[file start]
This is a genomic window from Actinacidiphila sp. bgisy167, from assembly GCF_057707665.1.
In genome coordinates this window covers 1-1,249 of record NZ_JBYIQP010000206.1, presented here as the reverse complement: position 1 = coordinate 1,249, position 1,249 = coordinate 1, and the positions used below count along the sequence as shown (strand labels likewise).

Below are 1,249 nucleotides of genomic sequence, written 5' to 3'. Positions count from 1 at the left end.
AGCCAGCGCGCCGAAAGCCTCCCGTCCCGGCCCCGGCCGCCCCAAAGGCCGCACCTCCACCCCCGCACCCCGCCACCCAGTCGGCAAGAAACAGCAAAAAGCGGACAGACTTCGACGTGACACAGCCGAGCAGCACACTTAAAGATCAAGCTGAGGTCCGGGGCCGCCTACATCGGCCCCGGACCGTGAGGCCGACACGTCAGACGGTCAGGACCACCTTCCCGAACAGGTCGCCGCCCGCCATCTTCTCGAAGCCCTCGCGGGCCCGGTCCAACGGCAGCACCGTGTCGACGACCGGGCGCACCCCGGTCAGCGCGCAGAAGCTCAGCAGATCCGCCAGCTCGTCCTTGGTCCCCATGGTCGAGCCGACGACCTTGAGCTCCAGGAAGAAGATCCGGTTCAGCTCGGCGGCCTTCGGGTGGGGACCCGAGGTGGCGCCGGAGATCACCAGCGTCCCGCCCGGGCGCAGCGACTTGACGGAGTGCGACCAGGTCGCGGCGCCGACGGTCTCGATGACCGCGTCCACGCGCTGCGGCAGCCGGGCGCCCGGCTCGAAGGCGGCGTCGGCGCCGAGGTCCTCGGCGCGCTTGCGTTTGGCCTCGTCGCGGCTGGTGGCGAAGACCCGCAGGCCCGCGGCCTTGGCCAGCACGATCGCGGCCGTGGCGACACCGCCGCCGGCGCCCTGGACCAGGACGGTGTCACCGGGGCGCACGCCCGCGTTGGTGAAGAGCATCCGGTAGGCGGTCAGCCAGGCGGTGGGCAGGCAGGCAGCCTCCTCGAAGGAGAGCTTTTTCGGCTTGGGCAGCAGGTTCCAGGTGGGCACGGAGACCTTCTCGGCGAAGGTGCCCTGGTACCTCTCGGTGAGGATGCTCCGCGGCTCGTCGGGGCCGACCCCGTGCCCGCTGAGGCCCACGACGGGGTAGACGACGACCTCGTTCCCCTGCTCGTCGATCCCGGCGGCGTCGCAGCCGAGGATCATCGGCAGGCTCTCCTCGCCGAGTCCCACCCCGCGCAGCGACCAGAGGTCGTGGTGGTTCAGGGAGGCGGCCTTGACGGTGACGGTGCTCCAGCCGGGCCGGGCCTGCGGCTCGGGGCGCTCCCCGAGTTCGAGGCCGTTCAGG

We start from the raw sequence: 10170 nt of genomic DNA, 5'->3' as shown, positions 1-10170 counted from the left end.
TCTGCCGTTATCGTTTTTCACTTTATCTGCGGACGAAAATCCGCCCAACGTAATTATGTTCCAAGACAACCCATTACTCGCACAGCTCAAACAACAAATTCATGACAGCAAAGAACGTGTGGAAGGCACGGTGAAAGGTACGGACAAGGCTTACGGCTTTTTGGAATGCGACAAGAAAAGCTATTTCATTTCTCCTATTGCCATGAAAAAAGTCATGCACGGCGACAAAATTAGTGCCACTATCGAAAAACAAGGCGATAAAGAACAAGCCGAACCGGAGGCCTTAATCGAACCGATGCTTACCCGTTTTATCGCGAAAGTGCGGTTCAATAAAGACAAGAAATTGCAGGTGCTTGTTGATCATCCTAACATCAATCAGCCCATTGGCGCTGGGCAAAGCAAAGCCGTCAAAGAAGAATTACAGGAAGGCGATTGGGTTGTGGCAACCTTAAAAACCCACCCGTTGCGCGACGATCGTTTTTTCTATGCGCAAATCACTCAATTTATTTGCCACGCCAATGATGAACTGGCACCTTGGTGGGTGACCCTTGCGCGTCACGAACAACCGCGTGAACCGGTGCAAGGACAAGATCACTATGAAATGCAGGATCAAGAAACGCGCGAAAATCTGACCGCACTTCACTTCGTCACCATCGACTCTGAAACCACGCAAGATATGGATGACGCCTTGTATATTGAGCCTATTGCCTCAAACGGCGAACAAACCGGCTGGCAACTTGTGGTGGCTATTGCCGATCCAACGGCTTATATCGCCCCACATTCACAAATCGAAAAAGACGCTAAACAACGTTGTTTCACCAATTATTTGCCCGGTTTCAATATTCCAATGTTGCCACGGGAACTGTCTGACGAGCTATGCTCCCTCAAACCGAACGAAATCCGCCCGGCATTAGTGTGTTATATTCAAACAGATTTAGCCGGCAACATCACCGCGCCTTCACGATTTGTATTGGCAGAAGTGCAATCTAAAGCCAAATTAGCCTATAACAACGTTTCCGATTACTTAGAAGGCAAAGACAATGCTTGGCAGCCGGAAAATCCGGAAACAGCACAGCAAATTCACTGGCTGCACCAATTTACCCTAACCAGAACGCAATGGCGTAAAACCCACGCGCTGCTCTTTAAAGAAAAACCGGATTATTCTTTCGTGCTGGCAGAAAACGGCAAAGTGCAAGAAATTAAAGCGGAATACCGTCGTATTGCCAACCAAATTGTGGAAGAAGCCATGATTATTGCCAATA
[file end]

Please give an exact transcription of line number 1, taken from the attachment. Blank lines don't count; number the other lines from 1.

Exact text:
This is a genomic window from Actinacidiphila sp. bgisy167, from assembly GCF_057707665.1.